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Editorial: Money to reserves is prudent planning

Projects rarely saved for by government
Deer Park Clubhouse
City Councils have long been aware the Deer Park Clubhouse was aging and needed replacement, but no money to pay for it was set aside. (File Photo)

YORKTON - It is interesting to watch public reaction to government spending. 

There are three typical responses one hears on coffee row, or see on social media. 

The first reaction is generally an aversion to any tax increase. No one likes to think more of their income is going to pay the tax bill, although this first reaction is also tempered for many realizing costs go up even for government. 

The second group tends to see the shortcomings in government spending as it pertains to their particular area. Educators want more for schooling. Health care professionals are concerned about health initiatives. Farmers look to what is being spent, or not spent as the case might be, in terms of agriculture. 

And sort of related to the above, a third group always sees where they would have spent money where government did not. 

We certainly saw the mix of reactions in terms of last week’s provincial budget. In a matter of a few hours of its presentation this newspaper’s email had received multiple releases from groups either applauding spending in their sector, or lamenting that more was not targeted to their area. 

It’s the same locally. 

Talk to Councillors and you are likely to learn they have had concerns raised by some residents about their decision to move forward with a multi-million-dollar Deer Park Golf Course clubhouse build.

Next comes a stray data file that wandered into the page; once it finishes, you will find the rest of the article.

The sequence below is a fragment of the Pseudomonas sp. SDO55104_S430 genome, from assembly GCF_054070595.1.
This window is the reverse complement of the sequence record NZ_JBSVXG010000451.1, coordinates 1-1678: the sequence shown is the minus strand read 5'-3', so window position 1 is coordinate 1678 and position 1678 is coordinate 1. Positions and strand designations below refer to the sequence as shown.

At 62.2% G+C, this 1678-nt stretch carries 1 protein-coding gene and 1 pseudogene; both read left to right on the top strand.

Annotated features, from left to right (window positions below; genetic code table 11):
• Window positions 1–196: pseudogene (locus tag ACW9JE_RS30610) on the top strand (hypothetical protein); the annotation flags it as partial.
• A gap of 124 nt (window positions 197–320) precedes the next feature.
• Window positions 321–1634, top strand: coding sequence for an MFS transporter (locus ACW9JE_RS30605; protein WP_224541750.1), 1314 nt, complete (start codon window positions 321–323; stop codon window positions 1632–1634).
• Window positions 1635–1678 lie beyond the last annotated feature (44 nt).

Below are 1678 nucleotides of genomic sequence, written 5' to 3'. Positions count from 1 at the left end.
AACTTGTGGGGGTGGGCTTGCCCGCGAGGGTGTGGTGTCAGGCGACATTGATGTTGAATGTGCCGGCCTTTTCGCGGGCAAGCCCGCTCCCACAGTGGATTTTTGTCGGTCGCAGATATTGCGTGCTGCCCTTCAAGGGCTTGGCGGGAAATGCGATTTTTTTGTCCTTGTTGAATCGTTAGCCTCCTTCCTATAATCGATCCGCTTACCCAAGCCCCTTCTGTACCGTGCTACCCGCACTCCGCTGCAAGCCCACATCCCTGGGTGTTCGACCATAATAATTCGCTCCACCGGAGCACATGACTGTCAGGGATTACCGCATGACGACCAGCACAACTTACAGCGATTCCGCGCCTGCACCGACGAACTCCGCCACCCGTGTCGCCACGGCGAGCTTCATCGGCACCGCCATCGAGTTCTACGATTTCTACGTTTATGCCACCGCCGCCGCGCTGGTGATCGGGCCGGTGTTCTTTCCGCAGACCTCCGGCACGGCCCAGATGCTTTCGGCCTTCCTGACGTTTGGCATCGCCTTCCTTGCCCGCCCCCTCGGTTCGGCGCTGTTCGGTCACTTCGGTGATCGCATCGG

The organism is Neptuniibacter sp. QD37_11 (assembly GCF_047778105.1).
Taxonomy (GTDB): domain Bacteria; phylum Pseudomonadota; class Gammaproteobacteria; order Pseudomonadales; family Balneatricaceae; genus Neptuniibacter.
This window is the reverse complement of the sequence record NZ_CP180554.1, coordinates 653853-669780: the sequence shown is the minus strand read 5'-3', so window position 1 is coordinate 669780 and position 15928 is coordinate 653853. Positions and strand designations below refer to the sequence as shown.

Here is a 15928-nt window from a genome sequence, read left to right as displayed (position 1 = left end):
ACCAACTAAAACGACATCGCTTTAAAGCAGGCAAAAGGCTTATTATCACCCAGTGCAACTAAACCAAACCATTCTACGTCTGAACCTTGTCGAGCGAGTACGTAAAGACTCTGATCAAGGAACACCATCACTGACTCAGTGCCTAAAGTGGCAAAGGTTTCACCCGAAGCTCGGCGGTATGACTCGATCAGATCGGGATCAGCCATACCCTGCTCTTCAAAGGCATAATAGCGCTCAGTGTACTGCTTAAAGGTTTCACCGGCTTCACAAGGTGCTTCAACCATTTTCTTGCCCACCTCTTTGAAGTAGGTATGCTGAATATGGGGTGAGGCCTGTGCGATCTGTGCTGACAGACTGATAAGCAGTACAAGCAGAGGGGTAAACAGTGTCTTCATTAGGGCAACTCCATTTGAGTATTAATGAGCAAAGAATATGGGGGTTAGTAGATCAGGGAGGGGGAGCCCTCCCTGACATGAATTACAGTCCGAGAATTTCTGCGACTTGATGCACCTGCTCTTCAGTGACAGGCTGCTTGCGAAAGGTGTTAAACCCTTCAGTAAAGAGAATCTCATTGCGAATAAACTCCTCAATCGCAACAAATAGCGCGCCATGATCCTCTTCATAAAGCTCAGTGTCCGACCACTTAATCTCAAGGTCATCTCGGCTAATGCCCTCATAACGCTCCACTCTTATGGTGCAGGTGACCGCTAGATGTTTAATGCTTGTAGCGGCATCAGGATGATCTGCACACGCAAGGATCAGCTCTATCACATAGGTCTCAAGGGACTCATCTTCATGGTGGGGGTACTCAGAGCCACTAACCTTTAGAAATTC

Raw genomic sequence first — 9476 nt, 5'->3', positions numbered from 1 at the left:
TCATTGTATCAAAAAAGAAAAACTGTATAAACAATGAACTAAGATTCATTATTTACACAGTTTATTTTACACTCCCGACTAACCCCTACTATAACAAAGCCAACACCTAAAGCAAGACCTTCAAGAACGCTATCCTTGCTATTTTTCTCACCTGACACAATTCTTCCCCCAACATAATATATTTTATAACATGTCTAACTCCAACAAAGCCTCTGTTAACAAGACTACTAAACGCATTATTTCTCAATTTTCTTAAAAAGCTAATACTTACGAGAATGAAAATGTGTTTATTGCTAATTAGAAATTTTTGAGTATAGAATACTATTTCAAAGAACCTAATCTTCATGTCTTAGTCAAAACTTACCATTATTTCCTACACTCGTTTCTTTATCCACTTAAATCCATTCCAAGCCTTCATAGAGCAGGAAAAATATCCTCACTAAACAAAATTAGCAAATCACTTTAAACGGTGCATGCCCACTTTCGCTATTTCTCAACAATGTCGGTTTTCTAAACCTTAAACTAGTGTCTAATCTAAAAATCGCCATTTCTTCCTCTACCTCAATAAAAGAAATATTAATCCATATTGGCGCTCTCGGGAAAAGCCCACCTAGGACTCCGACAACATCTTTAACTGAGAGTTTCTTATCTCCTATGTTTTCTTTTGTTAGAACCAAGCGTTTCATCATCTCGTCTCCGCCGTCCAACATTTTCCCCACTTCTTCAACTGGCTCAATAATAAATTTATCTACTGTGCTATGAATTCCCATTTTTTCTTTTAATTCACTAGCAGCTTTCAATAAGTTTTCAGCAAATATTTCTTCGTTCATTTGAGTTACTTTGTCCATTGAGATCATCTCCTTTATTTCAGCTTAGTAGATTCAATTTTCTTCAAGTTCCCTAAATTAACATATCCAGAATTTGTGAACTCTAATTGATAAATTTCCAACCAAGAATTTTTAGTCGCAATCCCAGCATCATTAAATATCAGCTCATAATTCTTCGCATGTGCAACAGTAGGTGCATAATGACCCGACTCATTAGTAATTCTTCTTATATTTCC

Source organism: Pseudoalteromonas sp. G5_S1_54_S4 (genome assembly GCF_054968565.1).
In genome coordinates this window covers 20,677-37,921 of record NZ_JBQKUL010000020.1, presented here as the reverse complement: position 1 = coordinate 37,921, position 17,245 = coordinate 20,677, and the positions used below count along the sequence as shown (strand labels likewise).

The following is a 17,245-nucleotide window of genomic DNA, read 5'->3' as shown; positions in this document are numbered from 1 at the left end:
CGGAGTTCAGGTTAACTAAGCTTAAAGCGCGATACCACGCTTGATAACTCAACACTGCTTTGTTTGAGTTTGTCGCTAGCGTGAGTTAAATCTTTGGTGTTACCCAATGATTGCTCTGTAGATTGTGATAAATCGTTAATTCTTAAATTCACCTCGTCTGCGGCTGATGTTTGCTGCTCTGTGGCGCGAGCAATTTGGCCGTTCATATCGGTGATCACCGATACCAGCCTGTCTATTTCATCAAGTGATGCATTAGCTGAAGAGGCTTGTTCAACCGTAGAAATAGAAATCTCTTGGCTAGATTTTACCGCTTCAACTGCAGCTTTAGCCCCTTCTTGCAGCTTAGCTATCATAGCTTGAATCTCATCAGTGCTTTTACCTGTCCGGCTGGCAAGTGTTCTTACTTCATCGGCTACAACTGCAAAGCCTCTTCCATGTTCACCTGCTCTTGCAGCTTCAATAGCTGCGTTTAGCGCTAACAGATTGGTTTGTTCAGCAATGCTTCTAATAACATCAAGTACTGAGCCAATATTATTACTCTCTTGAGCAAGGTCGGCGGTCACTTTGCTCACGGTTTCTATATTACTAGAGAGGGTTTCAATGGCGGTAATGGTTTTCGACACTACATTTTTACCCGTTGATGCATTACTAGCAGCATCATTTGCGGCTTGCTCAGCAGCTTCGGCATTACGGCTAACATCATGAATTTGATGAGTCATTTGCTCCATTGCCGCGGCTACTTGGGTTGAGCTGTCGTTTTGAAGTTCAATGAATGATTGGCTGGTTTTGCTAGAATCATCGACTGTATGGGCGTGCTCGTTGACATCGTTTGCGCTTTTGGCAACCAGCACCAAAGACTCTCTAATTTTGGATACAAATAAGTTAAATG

If you are a non golfer, and frankly that is the vast majority of residents, a clubhouse really isn’t a facility you have paid much attention to. Most will never have set foot in the existing building. For those, the building can be summed up as old, and it shows that age in a number of ways. 

As the owner of the facility it was very much a case of upgrading the clubhouse, because it was near the end of its useful life. 

But, that doesn’t lessen public concerns. 

For example, some suggest that the clubhouse dollars would be a significant portion of what the city will need to come up with when the province finally moves forward with a new hospital. 

Certainly a hospital will be a big ticket item the City must invest in – the province now expects the local municipality to put up significant dollars, which in this case is Yorkton even though it’s a regional hospital serving a much larger population than those living in the city. 

Of course the real issue in many of these cases is a lack of preparedness by government. 

The ability to put away money ahead of time for expenditures you know will come is generally a wise thing – like a homeowner putting some money aside knowing one day a major appliance will fail, or the house will need painted. 

In the case of the city, Councils pre-dating the current edition, knew the clubhouse was antiquated, that the municipality would have to spend millions on a new hospital, that the days for the Kinsmen Arena were limited without a major investment, yet no real effort to establish and fund reserve accounts was ever made. 

There is an old adage about paying now, or paying later. We just happen to be paying later on all three accounts at this point. 



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